Ninth Circuit Blocks Sweet Drink Warning Labels Pending Free Speech Lawsuit
The Ninth Circuit dealt a blow to the war on sugar last month, calling the warning labels a San Francisco ordinance would require on sweet drinks “deceptive” and blocking the mandate on free speech grounds. As we have discussed before, cities and counties across the nation have been launching an offensive against sugar for years. Favorite methods of attack include bans on large sugary drinks, taxes on sugar in drinks by volume, and now, warning labels.
While the USDA, FDA, and American Heart Association all have backed policies aimed at limiting sugar consumption, these policies have received mixed reviews from consumers and courts. A state judge knocked down the New York City ban on large sodas in 2013, calling it “arbitrary and capricious.” More recently, sugar taxes have been protested by unions in Philadelphia, sparked class-action litigation in Illinois, and were outright repealed in Cook County after only three months of implementation because residents began crossing state and county lines to avoid them.
In 2015, San Francisco passed an ordinance requiring advertisements for sugar-sweetened drinks to include warning labels. The labels stated, “WARNING: Drinking beverages with added sugar(s) contributes to obesity, diabetes, and tooth decay. This is a message from the City and County of San Francisco.” The ordinance requires the label to occupy 20% of an advertisement’s space and have a rectangular border. It requires warning labels on any advertisement or logo that identifies, promotes, or markets beverages containing one or more added sweeteners and more than 25 calories per 12 fluid ounces.
The warnings were set to go into effect July 2016. In July 2015, the American Beverage Association filed suit against the City and County of San Francisco. It argued that the warning label ordinance violated its First Amendment right to freedom of speech and moved for a preliminary injunction. The district court denied the motion and just last month, the court of appeals reversed, finding that the ABA was likely to prevail in its case and blocking the ordinance from going into effect until the litigation is resolved.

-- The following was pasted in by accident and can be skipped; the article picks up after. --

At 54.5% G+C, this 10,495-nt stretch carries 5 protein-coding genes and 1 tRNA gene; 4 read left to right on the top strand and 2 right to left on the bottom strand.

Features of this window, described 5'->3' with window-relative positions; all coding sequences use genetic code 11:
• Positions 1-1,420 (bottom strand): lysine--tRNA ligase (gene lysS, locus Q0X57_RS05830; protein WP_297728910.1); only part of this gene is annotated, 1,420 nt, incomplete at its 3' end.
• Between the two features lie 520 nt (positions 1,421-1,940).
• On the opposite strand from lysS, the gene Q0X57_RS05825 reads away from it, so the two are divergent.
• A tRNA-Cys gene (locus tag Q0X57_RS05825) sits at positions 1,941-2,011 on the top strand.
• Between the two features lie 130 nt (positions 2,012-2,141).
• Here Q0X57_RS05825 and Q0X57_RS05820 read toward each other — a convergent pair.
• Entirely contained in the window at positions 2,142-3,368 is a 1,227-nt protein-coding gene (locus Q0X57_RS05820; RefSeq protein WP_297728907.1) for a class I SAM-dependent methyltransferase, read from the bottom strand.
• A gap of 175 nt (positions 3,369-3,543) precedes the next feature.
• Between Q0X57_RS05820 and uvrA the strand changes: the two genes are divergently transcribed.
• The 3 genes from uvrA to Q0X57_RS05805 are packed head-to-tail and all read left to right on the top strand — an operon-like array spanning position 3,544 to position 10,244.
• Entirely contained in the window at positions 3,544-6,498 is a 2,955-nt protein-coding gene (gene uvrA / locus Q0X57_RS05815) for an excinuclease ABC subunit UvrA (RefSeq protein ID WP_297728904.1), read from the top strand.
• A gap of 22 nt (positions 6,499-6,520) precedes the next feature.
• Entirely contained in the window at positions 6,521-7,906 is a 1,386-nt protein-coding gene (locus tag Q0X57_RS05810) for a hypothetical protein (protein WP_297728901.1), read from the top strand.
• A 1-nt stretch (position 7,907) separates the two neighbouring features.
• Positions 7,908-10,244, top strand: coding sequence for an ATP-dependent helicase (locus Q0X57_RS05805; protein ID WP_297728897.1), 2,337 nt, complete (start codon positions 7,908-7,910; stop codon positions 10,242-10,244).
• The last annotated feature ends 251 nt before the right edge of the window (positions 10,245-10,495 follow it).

The court applied the Zauderer standard to evaluate the ABA’s free speech claim, a standard courts use to evaluate government-mandated commercial disclosures. Under Zauderer, an advertiser’s right to free speech is not violated if the required disclosure is “purely factual and uncontroversial” and is not “unjustified or unduly burdensome” so as to subdue protected speech.
The court deemed the assertion, “Drinking beverages with added sugar(s) contributes to obesity, diabetes, and tooth decay” to be “arguably inaccurate” since according to the FDA, added sugar is generally recognized as safe and can be part of a healthy diet. The court noted that the warning would be more accurate if it cautioned against overconsumption of sugary drinks or stated that sugar consumption may contribute to health problems. Further, the court took issue with the ordinance’s exclusive focus on sugary beverages and not on other products with equal or greater sugar content. By singling out sweet drinks, the labels give the deceptive impression that drinks are a more dangerous source of added sugar than other sources. Given the misleading focus on drinks and questionable accuracy of the warning, the court held that the warning labels are not “purely factual and uncontroversial,” and may violate the First Amendment.
Finally, the court found that the warning labels pose an undue burden on free speech because they cover 20% of an advertisement and are set off with a box, resulting in labels that “overwhelm other visual elements.” The court rejected the district court’s reasoning that advertisers are not unduly burdened because they can use the remaining 80% of their advertising space to engage in “counter-speech.” Instead, the court argued that the labels would force advertisers into making that counter-speech, burdening their right to be silent, and leave little room for their intended message.
Looking ahead, we will be watching how other municipalities will respond to this ruling. Proposed labels in the future may qualify warnings as suggested by this court. However, given the court’s objection to the ordinance’s focus on beverages instead of all sugary products, sweet drink warning labels may face an uphill battle in any court that agrees with the Ninth Circuit’s approach.